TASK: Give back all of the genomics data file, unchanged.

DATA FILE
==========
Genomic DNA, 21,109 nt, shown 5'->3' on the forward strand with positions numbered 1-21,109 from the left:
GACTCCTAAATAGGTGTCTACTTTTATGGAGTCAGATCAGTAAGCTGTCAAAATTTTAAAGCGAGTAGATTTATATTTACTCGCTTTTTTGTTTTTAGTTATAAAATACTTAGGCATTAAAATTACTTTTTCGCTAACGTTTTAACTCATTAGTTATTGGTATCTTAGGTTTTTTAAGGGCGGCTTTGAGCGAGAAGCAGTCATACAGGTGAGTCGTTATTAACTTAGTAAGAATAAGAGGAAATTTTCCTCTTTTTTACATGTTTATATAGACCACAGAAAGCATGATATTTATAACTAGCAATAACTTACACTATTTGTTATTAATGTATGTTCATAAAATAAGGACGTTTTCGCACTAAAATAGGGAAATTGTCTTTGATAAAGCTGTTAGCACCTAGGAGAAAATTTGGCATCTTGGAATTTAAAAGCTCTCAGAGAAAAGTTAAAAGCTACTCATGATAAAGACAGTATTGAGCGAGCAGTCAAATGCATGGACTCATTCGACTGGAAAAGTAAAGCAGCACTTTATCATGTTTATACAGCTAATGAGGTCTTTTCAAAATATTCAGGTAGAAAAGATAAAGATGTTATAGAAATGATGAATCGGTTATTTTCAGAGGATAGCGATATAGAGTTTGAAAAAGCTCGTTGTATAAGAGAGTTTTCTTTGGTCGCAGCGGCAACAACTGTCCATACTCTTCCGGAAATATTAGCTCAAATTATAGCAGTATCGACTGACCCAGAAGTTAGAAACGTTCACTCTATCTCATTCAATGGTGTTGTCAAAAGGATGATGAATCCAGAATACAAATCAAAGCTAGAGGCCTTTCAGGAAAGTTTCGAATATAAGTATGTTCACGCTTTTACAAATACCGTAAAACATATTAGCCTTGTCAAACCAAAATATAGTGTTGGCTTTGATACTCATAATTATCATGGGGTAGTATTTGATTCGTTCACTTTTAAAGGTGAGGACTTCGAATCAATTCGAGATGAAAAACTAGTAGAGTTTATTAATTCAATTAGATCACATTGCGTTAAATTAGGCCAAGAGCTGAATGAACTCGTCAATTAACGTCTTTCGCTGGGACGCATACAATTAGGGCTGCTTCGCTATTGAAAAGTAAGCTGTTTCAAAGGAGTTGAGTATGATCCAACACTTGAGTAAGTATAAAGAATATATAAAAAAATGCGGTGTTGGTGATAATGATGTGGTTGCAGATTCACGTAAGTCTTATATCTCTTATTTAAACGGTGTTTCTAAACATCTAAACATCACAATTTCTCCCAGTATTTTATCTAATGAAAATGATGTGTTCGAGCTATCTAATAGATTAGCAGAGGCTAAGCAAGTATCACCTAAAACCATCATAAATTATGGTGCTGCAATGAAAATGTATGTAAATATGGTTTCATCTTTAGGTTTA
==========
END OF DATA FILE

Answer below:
Genomic DNA, 21,109 nt, shown 5'->3' on the forward strand with positions numbered 1-21,109 from the left:
GACTCCTAAATAGGTGTCTACTTTTATGGAGTCAGATCAGTAAGCTGTCAAAATTTTAAAGCGAGTAGATTTATATTTACTCGCTTTTTTGTTTTTAGTTATAAAATACTTAGGCATTAAAATTACTTTTTCGCTAACGTTTTAACTCATTAGTTATTGGTATCTTAGGTTTTTTAAGGGCGGCTTTGAGCGAGAAGCAGTCATACAGGTGAGTCGTTATTAACTTAGTAAGAATAAGAGGAAATTTTCCTCTTTTTTACATGTTTATATAGACCACAGAAAGCATGATATTTATAACTAGCAATAACTTACACTATTTGTTATTAATGTATGTTCATAAAATAAGGACGTTTTCGCACTAAAATAGGGAAATTGTCTTTGATAAAGCTGTTAGCACCTAGGAGAAAATTTGGCATCTTGGAATTTAAAAGCTCTCAGAGAAAAGTTAAAAGCTACTCATGATAAAGACAGTATTGAGCGAGCAGTCAAATGCATGGACTCATTCGACTGGAAAAGTAAAGCAGCACTTTATCATGTTTATACAGCTAATGAGGTCTTTTCAAAATATTCAGGTAGAAAAGATAAAGATGTTATAGAAATGATGAATCGGTTATTTTCAGAGGATAGCGATATAGAGTTTGAAAAAGCTCGTTGTATAAGAGAGTTTTCTTTGGTCGCAGCGGCAACAACTGTCCATACTCTTCCGGAAATATTAGCTCAAATTATAGCAGTATCGACTGACCCAGAAGTTAGAAACGTTCACTCTATCTCATTCAATGGTGTTGTCAAAAGGATGATGAATCCAGAATACAAATCAAAGCTAGAGGCCTTTCAGGAAAGTTTCGAATATAAGTATGTTCACGCTTTTACAAATACCGTAAAACATATTAGCCTTGTCAAACCAAAATATAGTGTTGGCTTTGATACTCATAATTATCATGGGGTAGTATTTGATTCGTTCACTTTTAAAGGTGAGGACTTCGAATCAATTCGAGATGAAAAACTAGTAGAGTTTATTAATTCAATTAGATCACATTGCGTTAAATTAGGCCAAGAGCTGAATGAACTCGTCAATTAACGTCTTTCGCTGGGACGCATACAATTAGGGCTGCTTCGCTATTGAAAAGTAAGCTGTTTCAAAGGAGTTGAGTATGATCCAACACTTGAGTAAGTATAAAGAATATATAAAAAAATGCGGTGTTGGTGATAATGATGTGGTTGCAGATTCACGTAAGTCTTATATCTCTTATTTAAACGGTGTTTCTAAACATCTAAACATCACAATTTCTCCCAGTATTTTATCTAATGAAAATGATGTGTTCGAGCTATCTAATAGATTAGCAGAGGCTAAGCAAGTATCACCTAAAACCATCATAAATTATGGTGCTGCAATGAAAATGTATGTAAATATGGTTTCATCTTTAGGTTTA